Excerpt of an article by Stephen Ohlemacher | Associated Press
Social Security’s disability fund is projected to run dry next year. The retirement fund has enough money to pay full benefits until 2035. But once the fund is depleted, the shortfalls are projected to be enormous.
The stakes are huge: Nearly 60 million retirees, disabled workers, spouses and children get monthly Social Security payments, and that number is projected to grow to 90 million over the next two decades.
WHY IS SOCIAL SECURITY AT RISK?
Social Security’s long-term financial problems are largely a result of demographic changes. Every day, about 10,000 people in the U.S. turn 65. These are the baby boomers.
Typical boomers, however, didn’t have as many children as their parents did. As a result, relatively fewer workers are left to pay the payroll taxes that support Social Security.
In 1960, there were more than five workers for every person receiving Social Security. Today there are fewer than three. In 20 years, there will be about two workers for every person getting benefits.
Americans are also living longer. In 1940, someone who was 65 could be expected to live about 14 more years, on average. Today, they can expect to live an additional 20 years, on average.
HOW BIG IS THE LONG-TERM PROBLEM?
Over the next 75 years, Social Security is projected to pay out $159 trillion more in benefits than it will collect in taxes, according to agency data.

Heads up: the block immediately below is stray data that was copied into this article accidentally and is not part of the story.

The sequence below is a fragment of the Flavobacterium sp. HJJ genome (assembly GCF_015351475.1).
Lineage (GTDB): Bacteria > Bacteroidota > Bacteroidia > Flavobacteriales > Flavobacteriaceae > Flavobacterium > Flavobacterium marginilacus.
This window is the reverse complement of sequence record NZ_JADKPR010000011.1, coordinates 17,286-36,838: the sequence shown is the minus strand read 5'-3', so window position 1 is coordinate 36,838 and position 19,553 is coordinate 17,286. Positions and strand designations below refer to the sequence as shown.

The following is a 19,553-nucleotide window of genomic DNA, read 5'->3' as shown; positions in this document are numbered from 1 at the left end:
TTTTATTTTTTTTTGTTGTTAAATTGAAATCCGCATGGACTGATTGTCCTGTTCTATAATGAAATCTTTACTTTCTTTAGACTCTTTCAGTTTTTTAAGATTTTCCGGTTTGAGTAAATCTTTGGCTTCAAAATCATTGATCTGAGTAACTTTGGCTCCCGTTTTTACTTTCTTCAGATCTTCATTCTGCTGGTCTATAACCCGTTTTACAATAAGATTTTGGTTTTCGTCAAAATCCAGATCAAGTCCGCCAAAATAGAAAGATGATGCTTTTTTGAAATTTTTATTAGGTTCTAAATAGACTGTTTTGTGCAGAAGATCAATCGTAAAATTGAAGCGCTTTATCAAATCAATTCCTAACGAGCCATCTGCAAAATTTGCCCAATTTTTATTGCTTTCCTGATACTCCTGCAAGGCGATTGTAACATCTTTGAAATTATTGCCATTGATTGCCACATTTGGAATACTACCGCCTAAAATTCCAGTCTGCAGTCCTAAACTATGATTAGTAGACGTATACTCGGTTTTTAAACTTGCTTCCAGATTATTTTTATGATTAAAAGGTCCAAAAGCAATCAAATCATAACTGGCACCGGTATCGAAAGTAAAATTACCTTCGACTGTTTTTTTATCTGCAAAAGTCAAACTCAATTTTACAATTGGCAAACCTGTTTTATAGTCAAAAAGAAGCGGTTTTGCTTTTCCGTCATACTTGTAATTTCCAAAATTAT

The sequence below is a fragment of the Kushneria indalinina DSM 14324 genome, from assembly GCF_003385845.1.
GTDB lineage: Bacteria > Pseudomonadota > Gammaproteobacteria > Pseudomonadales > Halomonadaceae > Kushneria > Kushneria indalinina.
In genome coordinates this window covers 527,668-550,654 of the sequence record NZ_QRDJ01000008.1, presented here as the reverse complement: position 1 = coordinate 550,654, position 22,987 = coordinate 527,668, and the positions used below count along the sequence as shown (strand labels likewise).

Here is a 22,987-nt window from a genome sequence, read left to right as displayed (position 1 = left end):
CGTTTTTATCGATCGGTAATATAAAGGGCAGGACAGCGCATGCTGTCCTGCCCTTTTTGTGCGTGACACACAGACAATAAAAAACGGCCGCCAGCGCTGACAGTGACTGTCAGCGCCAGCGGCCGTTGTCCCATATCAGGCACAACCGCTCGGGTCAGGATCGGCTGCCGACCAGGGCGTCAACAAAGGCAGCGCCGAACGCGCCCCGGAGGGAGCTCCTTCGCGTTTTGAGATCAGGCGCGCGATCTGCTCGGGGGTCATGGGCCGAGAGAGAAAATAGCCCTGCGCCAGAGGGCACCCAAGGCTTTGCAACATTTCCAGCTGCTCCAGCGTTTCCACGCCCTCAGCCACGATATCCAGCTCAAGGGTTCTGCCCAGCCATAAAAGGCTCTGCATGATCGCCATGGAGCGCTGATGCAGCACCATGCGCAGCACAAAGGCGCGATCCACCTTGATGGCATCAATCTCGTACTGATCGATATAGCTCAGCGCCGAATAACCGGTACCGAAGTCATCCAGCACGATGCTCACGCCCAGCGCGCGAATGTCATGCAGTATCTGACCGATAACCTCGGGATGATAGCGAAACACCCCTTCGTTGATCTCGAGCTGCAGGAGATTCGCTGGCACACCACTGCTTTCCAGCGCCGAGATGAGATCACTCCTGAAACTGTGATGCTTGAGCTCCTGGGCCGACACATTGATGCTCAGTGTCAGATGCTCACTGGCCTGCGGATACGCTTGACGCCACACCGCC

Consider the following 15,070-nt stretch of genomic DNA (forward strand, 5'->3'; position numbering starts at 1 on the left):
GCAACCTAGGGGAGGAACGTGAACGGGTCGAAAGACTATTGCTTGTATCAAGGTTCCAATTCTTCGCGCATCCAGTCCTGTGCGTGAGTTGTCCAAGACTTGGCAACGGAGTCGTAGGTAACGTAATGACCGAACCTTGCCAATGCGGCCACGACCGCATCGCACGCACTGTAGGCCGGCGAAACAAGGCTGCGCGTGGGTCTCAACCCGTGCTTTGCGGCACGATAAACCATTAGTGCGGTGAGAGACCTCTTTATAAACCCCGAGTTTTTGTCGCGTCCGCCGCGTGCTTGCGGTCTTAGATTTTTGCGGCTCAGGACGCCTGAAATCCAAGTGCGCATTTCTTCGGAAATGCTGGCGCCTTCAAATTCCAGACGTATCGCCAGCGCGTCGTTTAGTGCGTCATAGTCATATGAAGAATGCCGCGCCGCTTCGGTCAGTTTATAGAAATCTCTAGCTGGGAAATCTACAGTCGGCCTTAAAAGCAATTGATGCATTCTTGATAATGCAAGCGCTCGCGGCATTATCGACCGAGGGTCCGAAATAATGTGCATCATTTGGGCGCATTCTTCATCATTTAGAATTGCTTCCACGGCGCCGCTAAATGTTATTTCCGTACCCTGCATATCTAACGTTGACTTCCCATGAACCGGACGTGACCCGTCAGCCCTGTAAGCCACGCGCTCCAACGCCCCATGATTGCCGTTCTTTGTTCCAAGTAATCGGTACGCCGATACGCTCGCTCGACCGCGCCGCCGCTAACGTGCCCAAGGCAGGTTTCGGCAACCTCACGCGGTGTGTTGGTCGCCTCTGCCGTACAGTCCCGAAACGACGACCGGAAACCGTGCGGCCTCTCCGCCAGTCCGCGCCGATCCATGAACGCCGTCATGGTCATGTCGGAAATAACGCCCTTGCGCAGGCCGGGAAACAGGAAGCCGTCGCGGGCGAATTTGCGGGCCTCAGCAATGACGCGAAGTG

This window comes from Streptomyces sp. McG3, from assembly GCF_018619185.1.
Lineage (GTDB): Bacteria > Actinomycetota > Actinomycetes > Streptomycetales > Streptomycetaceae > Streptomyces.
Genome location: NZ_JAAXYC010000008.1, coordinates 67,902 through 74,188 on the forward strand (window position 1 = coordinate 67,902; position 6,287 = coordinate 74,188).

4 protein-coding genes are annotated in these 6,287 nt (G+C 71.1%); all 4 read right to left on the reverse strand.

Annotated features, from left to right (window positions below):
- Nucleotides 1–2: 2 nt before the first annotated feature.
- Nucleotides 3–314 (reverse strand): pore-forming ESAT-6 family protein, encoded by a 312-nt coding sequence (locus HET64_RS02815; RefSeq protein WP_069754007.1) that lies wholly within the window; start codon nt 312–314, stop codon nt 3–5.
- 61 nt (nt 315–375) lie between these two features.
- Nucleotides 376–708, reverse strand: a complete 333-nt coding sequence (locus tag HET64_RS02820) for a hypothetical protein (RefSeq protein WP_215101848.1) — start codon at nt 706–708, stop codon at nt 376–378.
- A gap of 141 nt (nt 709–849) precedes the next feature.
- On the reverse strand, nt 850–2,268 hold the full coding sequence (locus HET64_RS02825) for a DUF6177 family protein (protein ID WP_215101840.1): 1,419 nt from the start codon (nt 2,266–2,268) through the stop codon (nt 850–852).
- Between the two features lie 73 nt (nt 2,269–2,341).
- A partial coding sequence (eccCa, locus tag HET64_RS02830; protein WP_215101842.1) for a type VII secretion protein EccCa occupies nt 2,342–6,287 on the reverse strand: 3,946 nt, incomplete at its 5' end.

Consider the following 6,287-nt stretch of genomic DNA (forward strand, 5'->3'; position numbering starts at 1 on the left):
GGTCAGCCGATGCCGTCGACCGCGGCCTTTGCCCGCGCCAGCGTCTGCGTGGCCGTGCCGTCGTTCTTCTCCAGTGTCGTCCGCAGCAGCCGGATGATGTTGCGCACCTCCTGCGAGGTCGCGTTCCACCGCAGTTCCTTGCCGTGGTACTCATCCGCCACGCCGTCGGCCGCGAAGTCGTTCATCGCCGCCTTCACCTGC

That’s not a typo.
Adjusted for inflation, the shortfall comes to $35.3 trillion in 2015 dollars. That’s nearly twice the national debt, which took the entire federal government 239 years to accumulate.
DID CONGRESS ALREADY SPEND THE TRUST FUNDS?
Yes. For much of the past three decades, Social Security produced big surpluses, collecting more in taxes than it paid in benefits. But as Social Security was generating surpluses, the rest of the federal government was running deficits, for all but a few years around the turn of the century. To finance deficit spending, the Treasury borrowed from the public and from other federal programs, including Social Security.
DIDN’T CONGRESS FIX SOCIAL SECURITY UNDER REAGAN?
Yes. Social Security was on the brink of insolvency in the early 1980s when Congress and President Ronald Reagan agreed to gradually increase payroll taxes and to reduce benefits, in part by gradually raising the retirement age. Those changes didn’t permanently fix Social Security, but they provided enough revenue to pay full benefits for about 50 years.
Thanks to Stephen Ohlemacher for writing the article from which this excerpt came; Associated Press for committing its resources to publishing the article; Stephen Ohlemacher for helping me find the article; and all the people who, directly or indirectly, made it possible to include the picture and text in this post.